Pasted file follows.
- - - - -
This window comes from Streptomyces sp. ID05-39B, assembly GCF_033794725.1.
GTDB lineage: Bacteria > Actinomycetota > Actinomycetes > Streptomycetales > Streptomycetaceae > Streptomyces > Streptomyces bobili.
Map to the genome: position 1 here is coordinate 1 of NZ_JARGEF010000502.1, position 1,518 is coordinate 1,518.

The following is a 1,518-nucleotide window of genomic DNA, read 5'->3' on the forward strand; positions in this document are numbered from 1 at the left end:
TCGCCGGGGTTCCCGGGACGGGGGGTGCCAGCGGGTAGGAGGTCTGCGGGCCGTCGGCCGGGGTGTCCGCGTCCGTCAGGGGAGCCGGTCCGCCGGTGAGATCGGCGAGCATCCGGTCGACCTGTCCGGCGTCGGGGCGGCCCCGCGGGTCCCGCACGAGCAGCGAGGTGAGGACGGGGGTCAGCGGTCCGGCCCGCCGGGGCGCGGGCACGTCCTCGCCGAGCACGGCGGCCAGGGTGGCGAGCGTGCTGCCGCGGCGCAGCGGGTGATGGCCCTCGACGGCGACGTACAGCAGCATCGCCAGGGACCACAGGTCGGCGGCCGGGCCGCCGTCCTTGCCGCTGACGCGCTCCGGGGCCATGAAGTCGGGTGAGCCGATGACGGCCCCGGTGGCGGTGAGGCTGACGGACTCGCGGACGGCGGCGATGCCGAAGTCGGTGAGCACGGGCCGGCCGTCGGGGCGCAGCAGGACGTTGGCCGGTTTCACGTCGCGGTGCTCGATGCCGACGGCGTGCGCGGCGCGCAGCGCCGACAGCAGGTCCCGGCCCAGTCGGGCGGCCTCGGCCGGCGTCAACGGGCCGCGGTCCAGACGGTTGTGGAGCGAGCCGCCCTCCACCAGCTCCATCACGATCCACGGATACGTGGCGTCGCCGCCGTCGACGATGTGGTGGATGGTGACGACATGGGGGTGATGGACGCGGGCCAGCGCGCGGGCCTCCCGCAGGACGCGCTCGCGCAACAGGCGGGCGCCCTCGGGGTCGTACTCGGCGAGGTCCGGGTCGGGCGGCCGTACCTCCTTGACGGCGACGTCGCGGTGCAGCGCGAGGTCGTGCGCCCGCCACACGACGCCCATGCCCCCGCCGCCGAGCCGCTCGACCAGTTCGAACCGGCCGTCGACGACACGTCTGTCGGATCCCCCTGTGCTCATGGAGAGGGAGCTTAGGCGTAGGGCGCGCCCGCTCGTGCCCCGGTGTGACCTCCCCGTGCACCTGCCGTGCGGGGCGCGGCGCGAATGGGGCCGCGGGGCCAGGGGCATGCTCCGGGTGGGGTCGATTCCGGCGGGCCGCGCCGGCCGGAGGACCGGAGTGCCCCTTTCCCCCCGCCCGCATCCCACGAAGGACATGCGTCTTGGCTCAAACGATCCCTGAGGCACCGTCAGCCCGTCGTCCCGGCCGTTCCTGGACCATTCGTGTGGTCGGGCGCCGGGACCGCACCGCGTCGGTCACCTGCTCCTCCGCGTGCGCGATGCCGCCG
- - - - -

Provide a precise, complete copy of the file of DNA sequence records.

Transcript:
This window comes from Streptomyces sp. ID05-39B, assembly GCF_033794725.1.
GTDB lineage: Bacteria > Actinomycetota > Actinomycetes > Streptomycetales > Streptomycetaceae > Streptomyces > Streptomyces bobili.
Map to the genome: position 1 here is coordinate 1 of NZ_JARGEF010000502.1, position 1,518 is coordinate 1,518.

The following is a 1,518-nucleotide window of genomic DNA, read 5'->3' on the forward strand; positions in this document are numbered from 1 at the left end:
TCGCCGGGGTTCCCGGGACGGGGGGTGCCAGCGGGTAGGAGGTCTGCGGGCCGTCGGCCGGGGTGTCCGCGTCCGTCAGGGGAGCCGGTCCGCCGGTGAGATCGGCGAGCATCCGGTCGACCTGTCCGGCGTCGGGGCGGCCCCGCGGGTCCCGCACGAGCAGCGAGGTGAGGACGGGGGTCAGCGGTCCGGCCCGCCGGGGCGCGGGCACGTCCTCGCCGAGCACGGCGGCCAGGGTGGCGAGCGTGCTGCCGCGGCGCAGCGGGTGATGGCCCTCGACGGCGACGTACAGCAGCATCGCCAGGGACCACAGGTCGGCGGCCGGGCCGCCGTCCTTGCCGCTGACGCGCTCCGGGGCCATGAAGTCGGGTGAGCCGATGACGGCCCCGGTGGCGGTGAGGCTGACGGACTCGCGGACGGCGGCGATGCCGAAGTCGGTGAGCACGGGCCGGCCGTCGGGGCGCAGCAGGACGTTGGCCGGTTTCACGTCGCGGTGCTCGATGCCGACGGCGTGCGCGGCGCGCAGCGCCGACAGCAGGTCCCGGCCCAGTCGGGCGGCCTCGGCCGGCGTCAACGGGCCGCGGTCCAGACGGTTGTGGAGCGAGCCGCCCTCCACCAGCTCCATCACGATCCACGGATACGTGGCGTCGCCGCCGTCGACGATGTGGTGGATGGTGACGACATGGGGGTGATGGACGCGGGCCAGCGCGCGGGCCTCCCGCAGGACGCGCTCGCGCAACAGGCGGGCGCCCTCGGGGTCGTACTCGGCGAGGTCCGGGTCGGGCGGCCGTACCTCCTTGACGGCGACGTCGCGGTGCAGCGCGAGGTCGTGCGCCCGCCACACGACGCCCATGCCCCCGCCGCCGAGCCGCTCGACCAGTTCGAACCGGCCGTCGACGACACGTCTGTCGGATCCCCCTGTGCTCATGGAGAGGGAGCTTAGGCGTAGGGCGCGCCCGCTCGTGCCCCGGTGTGACCTCCCCGTGCACCTGCCGTGCGGGGCGCGGCGCGAATGGGGCCGCGGGGCCAGGGGCATGCTCCGGGTGGGGTCGATTCCGGCGGGCCGCGCCGGCCGGAGGACCGGAGTGCCCCTTTCCCCCCGCCCGCATCCCACGAAGGACATGCGTCTTGGCTCAAACGATCCCTGAGGCACCGTCAGCCCGTCGTCCCGGCCGTTCCTGGACCATTCGTGTGGTCGGGCGCCGGGACCGCACCGCGTCGGTCACCTGCTCCTCCGCGTGCGCGATGCCGCCG